Nortek’s Losses Increased in 2011, But Company Says Q4 Results are Encouraging

Nortek's Headquarters<April 4, 2012> In financial results filed with the SEC at the end of last week, Nortek, Inc. said fiscal year 2011 (year ending December 31, 2011) saw a substantial sales increase of 12.7% from $1.899 billion in 2010 to $2.141 billion last year. However, the company reported that losses also increased from 2010’s $13.4 million to last year’s $55.9 million. Still, the company feels there’s cause for optimism as fourth quarter results improved substantially over the fourth quarter of 2010.

At first blush, Nortek’s 12.7% sales growth is impressive. Most manufacturers complain about a continued sluggish economic environment. And Nortek, whose businesses rely heavily on residential U.S. construction, would seem to be exposed to this sluggishness. According to the company, approximately 65% to 70% of their sales is directly related to the residential housing market.

Nortek's Income StatementWhat drove Nortek’s sales?…
The company has four divisions: Residential Ventilation Products (RVP) segment; Technology Products (TECH); Residential Air Conditioning and Heating Products (R-HVAC); and the Commercial Air Conditioning and Heating Products (C-HVAC) segment. The company’s reported noted the housing sluggishness and said that 20% to 30% of their sales to the residential housing market were related to new construction activity – a previously formidable driver of their business.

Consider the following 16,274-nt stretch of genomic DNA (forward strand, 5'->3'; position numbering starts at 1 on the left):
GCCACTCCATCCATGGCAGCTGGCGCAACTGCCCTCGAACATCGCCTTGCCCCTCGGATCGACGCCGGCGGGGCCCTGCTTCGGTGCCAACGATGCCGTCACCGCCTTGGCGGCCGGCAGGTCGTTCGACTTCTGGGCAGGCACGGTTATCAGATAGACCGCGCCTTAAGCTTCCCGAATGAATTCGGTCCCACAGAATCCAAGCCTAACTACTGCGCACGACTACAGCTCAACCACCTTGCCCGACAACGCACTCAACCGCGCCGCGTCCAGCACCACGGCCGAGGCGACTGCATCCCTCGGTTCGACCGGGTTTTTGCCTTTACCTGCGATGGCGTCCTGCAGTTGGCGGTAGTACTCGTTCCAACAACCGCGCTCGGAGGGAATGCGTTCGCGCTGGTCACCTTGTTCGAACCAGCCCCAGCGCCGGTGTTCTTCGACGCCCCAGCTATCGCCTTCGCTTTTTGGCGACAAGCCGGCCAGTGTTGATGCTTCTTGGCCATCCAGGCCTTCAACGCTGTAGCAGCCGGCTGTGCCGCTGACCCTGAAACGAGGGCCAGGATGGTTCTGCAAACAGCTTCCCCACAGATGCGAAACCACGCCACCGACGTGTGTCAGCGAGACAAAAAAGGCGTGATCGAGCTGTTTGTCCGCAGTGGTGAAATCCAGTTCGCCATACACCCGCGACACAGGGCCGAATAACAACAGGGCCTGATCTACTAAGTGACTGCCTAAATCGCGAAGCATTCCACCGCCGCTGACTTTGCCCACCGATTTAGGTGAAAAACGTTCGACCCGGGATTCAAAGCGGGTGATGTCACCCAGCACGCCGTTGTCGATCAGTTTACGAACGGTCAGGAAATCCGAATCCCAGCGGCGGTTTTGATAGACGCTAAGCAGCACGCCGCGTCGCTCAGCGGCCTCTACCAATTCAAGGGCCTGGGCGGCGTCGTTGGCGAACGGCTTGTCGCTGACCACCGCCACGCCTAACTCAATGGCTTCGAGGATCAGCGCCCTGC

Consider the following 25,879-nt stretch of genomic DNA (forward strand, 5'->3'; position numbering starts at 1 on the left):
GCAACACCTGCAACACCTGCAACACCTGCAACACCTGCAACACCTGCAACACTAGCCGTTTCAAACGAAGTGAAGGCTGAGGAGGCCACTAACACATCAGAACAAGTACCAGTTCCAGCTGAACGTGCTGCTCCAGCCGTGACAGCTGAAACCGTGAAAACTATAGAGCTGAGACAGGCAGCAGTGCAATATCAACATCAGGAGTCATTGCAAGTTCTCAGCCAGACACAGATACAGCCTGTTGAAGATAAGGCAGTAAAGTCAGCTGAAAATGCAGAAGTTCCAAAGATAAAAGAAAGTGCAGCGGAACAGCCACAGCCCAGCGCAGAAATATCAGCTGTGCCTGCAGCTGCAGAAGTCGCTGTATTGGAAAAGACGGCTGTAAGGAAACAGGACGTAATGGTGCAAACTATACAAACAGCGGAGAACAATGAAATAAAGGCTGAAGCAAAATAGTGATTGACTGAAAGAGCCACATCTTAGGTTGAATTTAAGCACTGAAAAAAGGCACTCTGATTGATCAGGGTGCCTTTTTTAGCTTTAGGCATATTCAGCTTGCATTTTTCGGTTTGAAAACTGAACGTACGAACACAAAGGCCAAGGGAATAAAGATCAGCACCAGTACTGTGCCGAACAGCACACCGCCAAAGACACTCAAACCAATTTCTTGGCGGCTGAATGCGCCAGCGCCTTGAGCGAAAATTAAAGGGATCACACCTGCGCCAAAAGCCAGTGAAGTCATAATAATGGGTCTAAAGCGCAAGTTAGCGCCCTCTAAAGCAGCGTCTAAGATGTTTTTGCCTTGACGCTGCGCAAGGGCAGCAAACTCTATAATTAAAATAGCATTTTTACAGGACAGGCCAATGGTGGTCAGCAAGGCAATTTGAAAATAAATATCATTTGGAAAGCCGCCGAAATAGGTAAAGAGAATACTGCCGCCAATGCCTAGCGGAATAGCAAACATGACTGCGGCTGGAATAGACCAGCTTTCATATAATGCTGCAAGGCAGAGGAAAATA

There were two factors that drove Nortek’s sales success in 2011. First, the company’s commercial C-HVAC business saw sales grow a substantial 20% in 2011 (and even picked up steam in Q4 with sales growing 32% in the quarter). This growth was largely driven by a successful line of commercial air handler products that appears to be gaining market share.

Acquisitive fellows…
Secondly, the company benefitted from growth added as a result of acquisitions. In 2010 the company acquired Ergotron (a maker of mounting and tech mobility products), Luxor (an on-line retailer and distributor of security gear), and in 2011 added TV One (a video signal process maker). These acquisitions added $226.5 million to net sales and $19.6 million to operating profits. Excluding acquisitions and foreign exchange rates, the company’s sales actually declined slightly compared to 2010.